Nearly every source I found also recommended that you provide brief ‘background’ or ‘contextual’ information.

‘Background’ or ‘contextual’ information shows your depth of knowledge and understanding about the topic.

Here’s some examples of ‘context’ for a few topics:

Topic

Example of brief Contextualisation

Climate Change

Climate change only made its way into the world’s focus in the early 2000s, even though scientists knew about it as early as the 1980s.

Harry Potter

JK Rowling came up with the idea for the Harry Potter series while on a train in Britain.

Snowboarding

In the mid-1980s snowboarding was considered a rebellious, anti-social sport that was banned on many ski resorts through the 1990s.

United States History

The United States was settled by British-born Europeans in the 1500s, although it had been inhabited for many thousands of years previously by the Indigenous people of North America.

Hopefully, you can see here that giving ‘context’ is a way of showing that you have a really strong or deep knowledge of the history or background story of the topic. This is your chance to differentiate your depth of knowledge from other students’. A sentence or two giving some of this context also helps to show-off your knowledge right from the start.

Most sources recommend only providing one or two sentences of background information. This will help you to show-off your knowledge without stealing content from the body of your essay. The body of the essay will add depth and detail to your points in the introduction, so feel free to leave out examples and explanations beyond your engaging sentence or two: you will have time in the body of the essay to elaborate.

3. Translate: Translate the essay topic or question

How to write an introduction

This point was mentioned by more than half the websites I found giving advice on how to write an introduction.

Many universities recommend re-stating the essay topic or question in your own words. This helps your marker to see that you understand the topic and are directly addressing it.

Here are some examples of essay questions and ways you can re-state the essay question in your introduction:

Essay Question

Rephrased in a Sentence in the Introduction

How can knowledge about history help us to improve our lives in the future?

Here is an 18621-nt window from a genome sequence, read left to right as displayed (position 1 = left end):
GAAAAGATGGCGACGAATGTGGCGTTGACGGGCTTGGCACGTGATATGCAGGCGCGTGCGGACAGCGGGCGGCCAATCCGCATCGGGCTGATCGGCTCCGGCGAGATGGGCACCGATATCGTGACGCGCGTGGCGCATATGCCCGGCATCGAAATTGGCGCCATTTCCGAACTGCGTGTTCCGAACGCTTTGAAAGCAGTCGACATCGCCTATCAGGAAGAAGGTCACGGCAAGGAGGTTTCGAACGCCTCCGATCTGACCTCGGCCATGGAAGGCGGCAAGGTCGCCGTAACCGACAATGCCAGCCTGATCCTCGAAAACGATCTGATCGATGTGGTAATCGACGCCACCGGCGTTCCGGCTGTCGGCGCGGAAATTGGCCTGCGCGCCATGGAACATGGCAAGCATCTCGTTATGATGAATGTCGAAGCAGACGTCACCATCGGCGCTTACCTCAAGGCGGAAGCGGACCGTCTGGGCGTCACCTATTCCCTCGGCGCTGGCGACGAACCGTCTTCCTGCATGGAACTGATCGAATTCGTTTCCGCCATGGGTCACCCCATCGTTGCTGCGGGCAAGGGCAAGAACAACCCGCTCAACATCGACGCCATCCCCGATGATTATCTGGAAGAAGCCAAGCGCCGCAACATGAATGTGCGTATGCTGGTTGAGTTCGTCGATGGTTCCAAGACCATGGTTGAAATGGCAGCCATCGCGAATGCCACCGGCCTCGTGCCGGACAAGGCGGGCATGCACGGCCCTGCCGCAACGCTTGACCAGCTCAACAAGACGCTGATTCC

The study of history is important because it helps civilisation not to repeat the mistakes of the past. Paying attention to the mistakes of history will improve the lives of millions of people into the future.

Critique how the struggle between capitalism and communism shaped the second half of the 20th Century.

After World War 2, the world’s focus quickly shifted to the uneasy relationship between the communist ideology of the Soviet Union and the capitalist ideology of the United States. The 40 years between 1950 and 1990 were heavily shaped by the conflicts and proxy wars between capitalism and communism.

What is the lasting impact of European Colonisation in the 21st Century?

European colonisation lasted between the 1500s and 1800s. In this time, French, Dutch, British, Spanish and Portuguese naval powers raced to assert domination over the world. The Americas, Asia, Africa and Antipodes were rapidly colonised by European powers. This European colonisation continues to have an enormous impact on the livelihoods, health and welfare of hundreds of millions of Indigenous peoples.

Something to keep in mind is that you do not want to appear to be re-stating the essay question simply to take up extra words. We call this ‘padding’. An example of padding is when a student drops the essay question in as a question, word-for-word:

  • How can knowledge about history help us to improve our lives in the future? This is the question that will be answered in this essay.
  • This essay will answer the question “What is the lasting impact of European Colonisation in the 21st Century?”

Do not drop the essay question into the introduction without paraphrasing or surrounding explanation. If you do this, your marker will think you’re just trying to add words to the introduction because you’re not sure of anything interesting to say

4. Report: Report your position or argument

How to write an introduction

Most essays do not require you to take a stance on an issue.

Essays that do require you to take a stance are called either ‘argumentative essays’ or ‘persuasive essays’.

If you are writing a persuasive essay, you will need to include Step 4: Report. For this step, you’ll need to state where you stand on the issue:

Question for a Persuasive Essay

Stated Position in the Introduction

Can knowledge about history help us to improve our lives in the future?

This essay demonstrates that knowledge about history is invaluable in helping current generations learn the lessons of the past in order that we have a safer, healthier and more prosperous future.

Did the 20th Century prove that communism does not work?

The cold war between the United States and the Soviet Union concluded with the fall of the Soviet Union and the movement of democratic capitalism further into Eastern Europe. This essay argues that the long decades of suffering, government corruption and limited individual freedoms in the Soviet Union demonstrated that communism is impractical when put into practice.

Should Europe have Colonised Africa?

While many scholars argue that European colonisation of Africa brought increased opportunities and healthcare to Indigenous peoples, the argument that European colonisation also brought disease, mass slavery and disrupted livelihoods convincingly demonstrates that European colonisation should not have occurred.